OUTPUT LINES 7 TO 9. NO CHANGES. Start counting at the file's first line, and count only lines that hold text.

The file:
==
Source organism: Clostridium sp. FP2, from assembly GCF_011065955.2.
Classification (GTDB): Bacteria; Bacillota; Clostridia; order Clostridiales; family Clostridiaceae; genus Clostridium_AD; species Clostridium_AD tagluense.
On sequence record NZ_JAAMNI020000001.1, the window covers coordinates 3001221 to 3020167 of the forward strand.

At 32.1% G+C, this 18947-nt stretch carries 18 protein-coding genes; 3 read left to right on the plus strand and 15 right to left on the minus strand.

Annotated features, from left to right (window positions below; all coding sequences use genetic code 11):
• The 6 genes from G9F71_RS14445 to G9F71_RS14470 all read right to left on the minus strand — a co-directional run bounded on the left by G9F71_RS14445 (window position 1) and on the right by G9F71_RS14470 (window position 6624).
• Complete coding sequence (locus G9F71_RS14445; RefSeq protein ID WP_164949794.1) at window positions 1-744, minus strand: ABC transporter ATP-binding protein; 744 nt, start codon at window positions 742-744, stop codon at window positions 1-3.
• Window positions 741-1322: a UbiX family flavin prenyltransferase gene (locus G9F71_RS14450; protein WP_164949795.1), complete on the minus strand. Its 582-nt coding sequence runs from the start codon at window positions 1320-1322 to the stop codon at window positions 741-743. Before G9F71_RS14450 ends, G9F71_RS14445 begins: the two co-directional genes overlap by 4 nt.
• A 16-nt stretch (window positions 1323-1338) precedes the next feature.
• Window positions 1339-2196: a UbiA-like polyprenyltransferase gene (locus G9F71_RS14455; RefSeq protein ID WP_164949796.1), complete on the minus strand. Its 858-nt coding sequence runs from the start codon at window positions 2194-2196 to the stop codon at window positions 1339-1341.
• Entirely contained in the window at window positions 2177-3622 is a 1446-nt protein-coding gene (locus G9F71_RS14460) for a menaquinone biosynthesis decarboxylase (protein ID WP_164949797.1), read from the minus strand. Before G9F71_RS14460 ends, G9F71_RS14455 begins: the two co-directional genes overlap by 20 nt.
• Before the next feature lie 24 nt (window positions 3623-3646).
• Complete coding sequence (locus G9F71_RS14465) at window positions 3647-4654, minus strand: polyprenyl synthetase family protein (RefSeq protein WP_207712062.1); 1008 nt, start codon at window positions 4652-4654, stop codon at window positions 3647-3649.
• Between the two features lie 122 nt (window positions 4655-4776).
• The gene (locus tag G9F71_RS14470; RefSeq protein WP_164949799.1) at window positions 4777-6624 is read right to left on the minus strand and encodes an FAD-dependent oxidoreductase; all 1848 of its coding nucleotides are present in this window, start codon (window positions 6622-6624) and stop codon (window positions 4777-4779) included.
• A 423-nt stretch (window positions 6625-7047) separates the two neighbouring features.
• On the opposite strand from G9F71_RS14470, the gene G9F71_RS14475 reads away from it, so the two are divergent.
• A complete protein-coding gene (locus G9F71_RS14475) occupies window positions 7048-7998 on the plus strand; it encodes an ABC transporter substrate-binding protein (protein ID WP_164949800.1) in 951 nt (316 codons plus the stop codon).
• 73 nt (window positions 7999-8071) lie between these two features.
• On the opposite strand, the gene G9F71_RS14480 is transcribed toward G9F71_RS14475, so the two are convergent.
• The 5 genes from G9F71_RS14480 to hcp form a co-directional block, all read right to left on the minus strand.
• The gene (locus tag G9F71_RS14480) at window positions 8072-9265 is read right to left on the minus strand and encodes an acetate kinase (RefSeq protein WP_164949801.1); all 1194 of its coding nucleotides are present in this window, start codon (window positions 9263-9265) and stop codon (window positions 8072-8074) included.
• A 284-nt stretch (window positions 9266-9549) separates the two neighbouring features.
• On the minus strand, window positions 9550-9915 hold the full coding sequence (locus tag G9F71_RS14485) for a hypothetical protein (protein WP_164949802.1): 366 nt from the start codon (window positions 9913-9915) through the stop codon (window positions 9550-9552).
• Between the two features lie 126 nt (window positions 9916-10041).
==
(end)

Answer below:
• Complete coding sequence (locus G9F71_RS14445; RefSeq protein ID WP_164949794.1) at window positions 1-744, minus strand: ABC transporter ATP-binding protein; 744 nt, start codon at window positions 742-744, stop codon at window positions 1-3.
• Window positions 741-1322: a UbiX family flavin prenyltransferase gene (locus G9F71_RS14450; protein WP_164949795.1), complete on the minus strand. Its 582-nt coding sequence runs from the start codon at window positions 1320-1322 to the stop codon at window positions 741-743. Before G9F71_RS14450 ends, G9F71_RS14445 begins: the two co-directional genes overlap by 4 nt.
• A 16-nt stretch (window positions 1323-1338) precedes the next feature.